Nosocomial transmission of avian influenza A (H7N9) virus in China: epidemiological investigationBMJ 2015; 351 doi: https://doi.org/10.1136/bmj.h5765 (Published 19 November 2015) Cite this as: BMJ 2015;351:h5765
- Chun-Fu Fang, director1,
- Mai-Juan Ma, epidemiologist2,
- Bing-Dong Zhan, epidemiologist1,
- Shi-Ming Lai, deputy director1,
- Yi Hu, virologist2,
- Xiao-Xian Yang, molecular biologist2,
- Jing Li, virologist2,
- Guo-Ping Cao, epidemiologist1,
- Jing-Jing Zhou, molecular biologist2,
- Jian-Min Zhang, public health officer1,
- Shuang-Qing Wang, public health officer1,
- Xiao-Long Hu, public health officer1,
- Yin-Jun Li, public health officer2,
- Xiao-Xiao Wang, epidemiologist3,
- Wei Cheng, epidemiologist3,
- Hong-Wu Yao, molecular biologist2,
- Xin-Lou Li, molecular biologist2,
- Huai-Ming Yi, epidemiologist4,
- Wei-Dong Xu, doctor5,
- Jia-Fu Jiang, epidemiologist2,
- Gregory C Gray, professor6,
- Li-Qun Fang, epidemiologist2,
- En-Fu Chen, epidemiologist3,
- Wu-Chun Cao, professor2
- 1Quzhou Center for Disease Control and Prevention, Quzhou, China
- 2State Key Laboratory of Pathogen and Security, Beijing Institute of Microbiology and Epidemiology, Beijing 100071, China
- 3Zhejiang Provincial Center for Disease Control and Prevention, Hangzhou, China
- 4Changshan County Center for Disease Control and Prevention, Changshan, China
- 5Kecheng District People’s Hospital, Quzhou
- 6Division of Infectious Diseases, Global Health Institute, & Nicholas School of the Environment, Duke University, Duke University Medical Center, Durham, NC, USA
- Correspondence to: W-C Cao
- Accepted 13 October 2015
Study question Can avian influenza A (H7N9) virus be transmitted between unrelated individuals in a hospital setting?
Methods An epidemiological investigation looked at two patients who shared a hospital ward in February 2015, in Quzhou, Zhejiang Province, China. Samples from the patients, close contacts, and local environments were examined by real time reverse transcriptase (rRT) polymerase chain reaction (PCR) and viral culture. Haemagglutination inhibition and microneutralisation assays were used to detect specific antibodies to the viruses. Primary outcomes were clinical data, infection source tracing, phylogenetic tree analysis, and serological results.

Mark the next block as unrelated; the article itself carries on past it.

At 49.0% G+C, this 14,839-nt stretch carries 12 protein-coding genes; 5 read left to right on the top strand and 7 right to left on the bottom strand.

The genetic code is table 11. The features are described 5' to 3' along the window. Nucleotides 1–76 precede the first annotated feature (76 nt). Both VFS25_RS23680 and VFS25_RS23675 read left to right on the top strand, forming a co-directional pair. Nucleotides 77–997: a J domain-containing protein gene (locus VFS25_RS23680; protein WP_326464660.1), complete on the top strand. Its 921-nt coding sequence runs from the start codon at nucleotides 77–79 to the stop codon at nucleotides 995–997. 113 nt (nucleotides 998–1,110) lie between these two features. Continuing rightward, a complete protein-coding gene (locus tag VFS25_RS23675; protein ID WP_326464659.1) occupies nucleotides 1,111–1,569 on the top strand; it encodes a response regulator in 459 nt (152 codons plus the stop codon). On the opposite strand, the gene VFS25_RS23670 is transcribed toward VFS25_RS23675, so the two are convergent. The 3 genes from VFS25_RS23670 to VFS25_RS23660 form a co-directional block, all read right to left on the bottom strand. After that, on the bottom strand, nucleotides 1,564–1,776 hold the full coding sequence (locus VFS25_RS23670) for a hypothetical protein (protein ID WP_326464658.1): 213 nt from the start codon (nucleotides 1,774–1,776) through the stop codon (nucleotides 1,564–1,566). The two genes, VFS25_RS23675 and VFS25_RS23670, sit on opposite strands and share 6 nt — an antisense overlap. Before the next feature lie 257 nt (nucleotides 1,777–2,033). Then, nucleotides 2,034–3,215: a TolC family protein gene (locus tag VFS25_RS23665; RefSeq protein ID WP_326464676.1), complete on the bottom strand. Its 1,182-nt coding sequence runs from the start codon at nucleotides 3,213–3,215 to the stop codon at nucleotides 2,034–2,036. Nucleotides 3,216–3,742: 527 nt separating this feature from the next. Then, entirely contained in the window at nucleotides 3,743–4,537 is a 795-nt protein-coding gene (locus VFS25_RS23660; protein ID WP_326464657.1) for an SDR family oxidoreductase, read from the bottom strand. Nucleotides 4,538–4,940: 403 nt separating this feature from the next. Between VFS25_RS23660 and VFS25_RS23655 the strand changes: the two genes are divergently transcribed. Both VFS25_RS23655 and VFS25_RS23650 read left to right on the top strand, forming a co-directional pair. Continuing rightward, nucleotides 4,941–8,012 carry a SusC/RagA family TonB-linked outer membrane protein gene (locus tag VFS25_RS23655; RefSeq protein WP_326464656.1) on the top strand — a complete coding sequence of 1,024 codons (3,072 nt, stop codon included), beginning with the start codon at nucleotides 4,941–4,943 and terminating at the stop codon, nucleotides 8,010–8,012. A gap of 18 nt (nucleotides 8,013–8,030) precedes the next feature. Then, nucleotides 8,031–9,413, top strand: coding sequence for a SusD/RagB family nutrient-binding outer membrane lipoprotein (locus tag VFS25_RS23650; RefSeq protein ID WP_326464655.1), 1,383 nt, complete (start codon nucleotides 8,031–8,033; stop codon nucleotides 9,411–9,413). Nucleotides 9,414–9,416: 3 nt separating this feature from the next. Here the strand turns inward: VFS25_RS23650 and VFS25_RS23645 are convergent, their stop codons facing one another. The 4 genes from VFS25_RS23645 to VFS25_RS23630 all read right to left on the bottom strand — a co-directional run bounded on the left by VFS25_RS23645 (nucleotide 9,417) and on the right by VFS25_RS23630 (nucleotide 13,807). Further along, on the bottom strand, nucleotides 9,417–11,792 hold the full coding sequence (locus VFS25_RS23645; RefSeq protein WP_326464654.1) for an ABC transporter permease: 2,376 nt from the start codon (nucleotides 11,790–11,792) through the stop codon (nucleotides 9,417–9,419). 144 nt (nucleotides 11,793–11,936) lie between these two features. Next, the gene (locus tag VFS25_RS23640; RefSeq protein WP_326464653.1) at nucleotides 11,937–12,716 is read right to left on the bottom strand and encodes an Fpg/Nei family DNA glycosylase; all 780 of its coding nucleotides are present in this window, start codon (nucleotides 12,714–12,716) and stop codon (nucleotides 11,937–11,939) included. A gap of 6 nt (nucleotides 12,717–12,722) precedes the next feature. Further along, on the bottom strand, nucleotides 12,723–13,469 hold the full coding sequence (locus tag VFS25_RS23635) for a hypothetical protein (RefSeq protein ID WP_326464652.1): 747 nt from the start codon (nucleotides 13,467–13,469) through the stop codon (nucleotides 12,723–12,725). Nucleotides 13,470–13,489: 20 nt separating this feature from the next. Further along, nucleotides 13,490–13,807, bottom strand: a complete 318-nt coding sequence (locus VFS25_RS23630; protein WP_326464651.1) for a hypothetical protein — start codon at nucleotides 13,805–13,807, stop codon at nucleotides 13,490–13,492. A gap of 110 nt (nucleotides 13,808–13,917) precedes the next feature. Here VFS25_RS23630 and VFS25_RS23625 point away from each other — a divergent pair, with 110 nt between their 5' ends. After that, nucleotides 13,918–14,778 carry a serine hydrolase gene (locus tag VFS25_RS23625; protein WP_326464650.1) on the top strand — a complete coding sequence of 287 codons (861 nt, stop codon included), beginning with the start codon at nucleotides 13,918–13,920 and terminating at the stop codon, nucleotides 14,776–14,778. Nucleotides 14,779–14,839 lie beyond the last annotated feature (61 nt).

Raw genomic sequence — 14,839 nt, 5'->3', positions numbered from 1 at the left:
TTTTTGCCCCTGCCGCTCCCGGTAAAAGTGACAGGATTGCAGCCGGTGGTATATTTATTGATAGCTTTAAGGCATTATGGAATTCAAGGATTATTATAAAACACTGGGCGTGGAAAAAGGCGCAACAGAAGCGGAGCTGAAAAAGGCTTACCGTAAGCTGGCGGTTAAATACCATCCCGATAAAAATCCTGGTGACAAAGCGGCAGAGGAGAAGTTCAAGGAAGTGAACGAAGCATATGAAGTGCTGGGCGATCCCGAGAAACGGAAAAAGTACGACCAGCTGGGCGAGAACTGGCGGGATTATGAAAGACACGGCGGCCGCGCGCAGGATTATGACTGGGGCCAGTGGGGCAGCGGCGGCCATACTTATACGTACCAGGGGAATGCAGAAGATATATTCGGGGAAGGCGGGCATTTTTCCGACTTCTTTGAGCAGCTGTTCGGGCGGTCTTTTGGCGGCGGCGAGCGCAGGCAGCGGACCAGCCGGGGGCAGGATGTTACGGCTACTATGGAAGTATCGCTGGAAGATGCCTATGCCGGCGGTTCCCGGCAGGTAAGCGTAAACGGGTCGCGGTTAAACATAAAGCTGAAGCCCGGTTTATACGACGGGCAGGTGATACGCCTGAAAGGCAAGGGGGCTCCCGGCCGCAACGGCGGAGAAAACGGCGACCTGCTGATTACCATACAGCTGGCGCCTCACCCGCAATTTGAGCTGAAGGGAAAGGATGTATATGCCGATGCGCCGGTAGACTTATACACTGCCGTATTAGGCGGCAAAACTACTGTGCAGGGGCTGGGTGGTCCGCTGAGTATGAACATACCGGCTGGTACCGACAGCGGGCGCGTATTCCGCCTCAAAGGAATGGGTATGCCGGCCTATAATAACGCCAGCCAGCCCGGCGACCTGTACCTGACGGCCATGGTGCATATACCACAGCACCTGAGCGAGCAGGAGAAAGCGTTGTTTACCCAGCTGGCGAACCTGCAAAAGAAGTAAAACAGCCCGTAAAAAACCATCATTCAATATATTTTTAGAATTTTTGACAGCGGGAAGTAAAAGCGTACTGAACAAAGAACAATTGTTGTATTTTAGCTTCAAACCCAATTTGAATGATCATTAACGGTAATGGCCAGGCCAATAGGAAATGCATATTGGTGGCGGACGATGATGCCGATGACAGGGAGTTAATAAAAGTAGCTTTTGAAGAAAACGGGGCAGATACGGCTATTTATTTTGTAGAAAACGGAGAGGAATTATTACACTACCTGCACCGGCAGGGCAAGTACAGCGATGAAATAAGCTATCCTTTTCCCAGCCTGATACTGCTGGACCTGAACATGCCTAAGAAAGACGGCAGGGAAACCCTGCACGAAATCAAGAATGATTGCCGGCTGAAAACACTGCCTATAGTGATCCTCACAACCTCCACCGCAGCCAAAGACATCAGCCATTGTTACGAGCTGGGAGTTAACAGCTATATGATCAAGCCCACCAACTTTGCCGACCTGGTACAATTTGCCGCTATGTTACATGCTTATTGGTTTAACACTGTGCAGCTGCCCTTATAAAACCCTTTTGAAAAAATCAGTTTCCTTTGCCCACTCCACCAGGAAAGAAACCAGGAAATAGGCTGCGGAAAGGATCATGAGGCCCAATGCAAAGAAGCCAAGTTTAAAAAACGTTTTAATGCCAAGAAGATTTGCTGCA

Study answer and limitations A 49 year old man (index patient) became ill seven days after visiting a live poultry market. A 57 year old man (second patient), with a history of chronic obstructive pulmonary disease, developed influenza-like symptoms after sharing the same hospital ward as the index patient for five days. The second patient had not visited any poultry markets nor had any contact with poultry or birds within 15 days before the onset of illness. H7N9 virus was identified in the two patients, who both later died. Genome sequences of the virus isolated from both patients were nearly identical, and genetically similar to the virus isolated from the live poultry market. No specific antibodies were detected among 38 close contacts. Transmission between the patients remains unclear, owing to the lack of samples collected from their shared hospital ward. Although several environmental swabs were positive for H7N9 by rRT-PCR, no virus was cultured. Owing to delayed diagnosis and frequent hospital transfers, no serum samples were collected from the patients, and antibodies to H7N9 viruses could not be tested.
What this study adds Nosocomial H7N9 transmission might be possible between two unrelated individuals. Surveillance on patients with influenza-like illness in hospitals as well as chickens in live poultry markets should be enhanced to monitor transmissibility and pathogenicity of the virus.